The world’s largest bamboo producing areas accounting for 80% of the total global production, are in Asia Pacific – China, India, Myanmar, Thailand, Cambodia, the Philippines, Indonesia, Japan, Bangladesh, Laos, Malaysia and Vietnam.
According to the UN, the region is identified as the face of climate change and the world’s most-disaster prone region. Despite being admired for its rapid economic growth, the region still hosts the largest number of poor people worldwide.
Climate change is one of the threats facing the region. Natural disasters such as floods, cyclones, drought cost billions in livelihood and GDP losses which can undermine their economic growth and progress.
In its report, the World Green Building Council outlines the benefits when the Asia Pacific tackles its “embodied carbon” in its built environment and calls for the regions to aspire a net-zero emission by 2050.
The report calls for the construction sector to embrace a whole lifecycle approach to carbon emissions which address two type of emissions – those released during operations (energy to heat, cool and power buildings) and from manufacturing, transportation, maintenance, and construction or “embodied carbon”.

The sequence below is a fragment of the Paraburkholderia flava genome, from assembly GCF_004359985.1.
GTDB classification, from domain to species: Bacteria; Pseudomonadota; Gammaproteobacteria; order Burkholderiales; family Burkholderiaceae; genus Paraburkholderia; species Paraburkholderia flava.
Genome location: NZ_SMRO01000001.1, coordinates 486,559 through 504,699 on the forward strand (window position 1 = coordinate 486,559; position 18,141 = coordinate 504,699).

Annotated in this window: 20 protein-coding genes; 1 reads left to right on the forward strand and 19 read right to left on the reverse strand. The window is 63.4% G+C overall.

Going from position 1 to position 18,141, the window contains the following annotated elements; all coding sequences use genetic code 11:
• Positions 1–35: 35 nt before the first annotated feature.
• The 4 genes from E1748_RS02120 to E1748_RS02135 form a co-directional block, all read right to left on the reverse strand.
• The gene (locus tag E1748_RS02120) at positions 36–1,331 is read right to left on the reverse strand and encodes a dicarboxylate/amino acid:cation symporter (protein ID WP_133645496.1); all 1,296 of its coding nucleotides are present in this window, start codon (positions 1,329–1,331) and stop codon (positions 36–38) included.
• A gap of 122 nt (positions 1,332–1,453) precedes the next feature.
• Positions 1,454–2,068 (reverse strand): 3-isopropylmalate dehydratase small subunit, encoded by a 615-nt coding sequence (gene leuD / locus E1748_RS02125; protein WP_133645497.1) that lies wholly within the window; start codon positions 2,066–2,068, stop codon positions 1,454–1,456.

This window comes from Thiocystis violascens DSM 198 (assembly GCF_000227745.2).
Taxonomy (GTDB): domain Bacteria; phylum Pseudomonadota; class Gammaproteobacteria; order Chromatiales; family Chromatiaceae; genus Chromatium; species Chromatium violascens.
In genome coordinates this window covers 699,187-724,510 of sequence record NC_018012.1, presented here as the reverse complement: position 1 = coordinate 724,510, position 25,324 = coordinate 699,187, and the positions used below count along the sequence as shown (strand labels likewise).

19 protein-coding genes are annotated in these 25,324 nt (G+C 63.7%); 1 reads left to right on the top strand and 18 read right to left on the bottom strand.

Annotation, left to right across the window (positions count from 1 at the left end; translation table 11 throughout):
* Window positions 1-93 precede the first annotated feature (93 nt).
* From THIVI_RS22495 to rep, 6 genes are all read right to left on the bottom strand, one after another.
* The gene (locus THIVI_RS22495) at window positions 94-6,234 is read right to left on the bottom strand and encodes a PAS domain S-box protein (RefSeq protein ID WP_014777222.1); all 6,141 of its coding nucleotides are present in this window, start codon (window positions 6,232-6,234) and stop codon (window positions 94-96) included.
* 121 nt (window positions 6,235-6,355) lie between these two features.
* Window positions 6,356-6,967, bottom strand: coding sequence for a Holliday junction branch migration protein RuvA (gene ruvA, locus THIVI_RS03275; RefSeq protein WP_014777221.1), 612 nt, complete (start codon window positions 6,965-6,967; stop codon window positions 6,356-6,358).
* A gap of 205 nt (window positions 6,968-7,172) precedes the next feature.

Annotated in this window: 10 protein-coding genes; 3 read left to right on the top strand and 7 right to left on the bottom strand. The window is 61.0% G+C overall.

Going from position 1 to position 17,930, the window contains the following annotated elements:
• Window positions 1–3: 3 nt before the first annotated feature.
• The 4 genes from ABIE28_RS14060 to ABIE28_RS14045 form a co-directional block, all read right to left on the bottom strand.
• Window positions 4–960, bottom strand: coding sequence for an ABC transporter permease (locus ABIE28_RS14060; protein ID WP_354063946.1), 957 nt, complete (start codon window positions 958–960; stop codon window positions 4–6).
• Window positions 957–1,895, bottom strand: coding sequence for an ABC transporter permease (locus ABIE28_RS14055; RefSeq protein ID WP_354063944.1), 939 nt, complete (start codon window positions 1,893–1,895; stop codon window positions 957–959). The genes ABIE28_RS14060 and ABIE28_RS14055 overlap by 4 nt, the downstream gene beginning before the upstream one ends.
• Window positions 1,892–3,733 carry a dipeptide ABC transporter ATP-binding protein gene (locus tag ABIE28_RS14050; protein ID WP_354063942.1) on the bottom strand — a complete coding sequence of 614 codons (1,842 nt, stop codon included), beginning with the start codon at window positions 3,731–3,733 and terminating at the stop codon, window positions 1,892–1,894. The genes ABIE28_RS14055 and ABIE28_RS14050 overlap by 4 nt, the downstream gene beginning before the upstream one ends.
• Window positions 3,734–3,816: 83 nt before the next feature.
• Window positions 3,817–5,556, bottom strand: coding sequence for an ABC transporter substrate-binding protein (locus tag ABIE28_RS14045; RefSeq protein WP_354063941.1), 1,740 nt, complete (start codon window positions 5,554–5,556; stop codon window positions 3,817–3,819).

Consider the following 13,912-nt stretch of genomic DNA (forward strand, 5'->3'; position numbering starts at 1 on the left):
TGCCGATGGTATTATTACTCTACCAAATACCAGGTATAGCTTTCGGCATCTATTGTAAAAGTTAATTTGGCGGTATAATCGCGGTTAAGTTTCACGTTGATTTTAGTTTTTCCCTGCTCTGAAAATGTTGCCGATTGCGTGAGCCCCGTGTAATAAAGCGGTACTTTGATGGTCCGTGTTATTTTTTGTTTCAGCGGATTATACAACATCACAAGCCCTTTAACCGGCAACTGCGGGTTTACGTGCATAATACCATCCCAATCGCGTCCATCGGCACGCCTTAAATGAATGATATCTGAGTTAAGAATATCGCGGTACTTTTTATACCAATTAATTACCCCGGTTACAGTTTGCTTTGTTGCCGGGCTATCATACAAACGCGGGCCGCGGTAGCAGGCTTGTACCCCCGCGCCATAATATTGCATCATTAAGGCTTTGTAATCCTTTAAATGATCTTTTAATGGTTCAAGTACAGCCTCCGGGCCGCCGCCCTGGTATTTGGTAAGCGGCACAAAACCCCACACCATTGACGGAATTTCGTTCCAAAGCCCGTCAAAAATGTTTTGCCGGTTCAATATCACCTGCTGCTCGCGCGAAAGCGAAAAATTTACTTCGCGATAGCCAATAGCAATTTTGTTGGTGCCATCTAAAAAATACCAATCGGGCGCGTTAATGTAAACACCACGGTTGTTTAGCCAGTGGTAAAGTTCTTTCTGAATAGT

According to the report, these emissions contribute to 11% of all global energy-related carbon emissions and 28% of the building sector emissions.
To help reduce “embodied carbon” and the building sector’s emissions, the Project Drawdown project endorses a solution found in the Bamboo’s carbon sequestration capacity and as a low-carbon construction material.
According to the project, growing Bamboo can rapidly capture CO2 from the atmosphere and store it in biomass and the soil. As a construction material, Bamboo has the “comprehensive strength of concrete and the tensile strength of steel.”
Bamboo grows in a wide range of environmental conditions and thrives on degraded lands. Following harvest in its mature state – after four to eight years, it resprouts and grows again, faster than trees.
Regarding the Bamboo’s CO2 sequestration capacity, the project calculates that it can sequester an annual rate of 2 tons of carbon per hectare both in living biomass and long-lived bamboo products, a total of 8.3 to 21.3 gigatons of CO2 sequestered by 2050. They also find that Bamboo can be a profitable long-term investment.
When used as a substitute for carbon-intensive materials like concrete, steel, aluminium, it can significantly avoid emissions.
To know more about the benefits of growing and using Bamboo as a low-carbon construction material and how it can mitigate climate change, click the links below: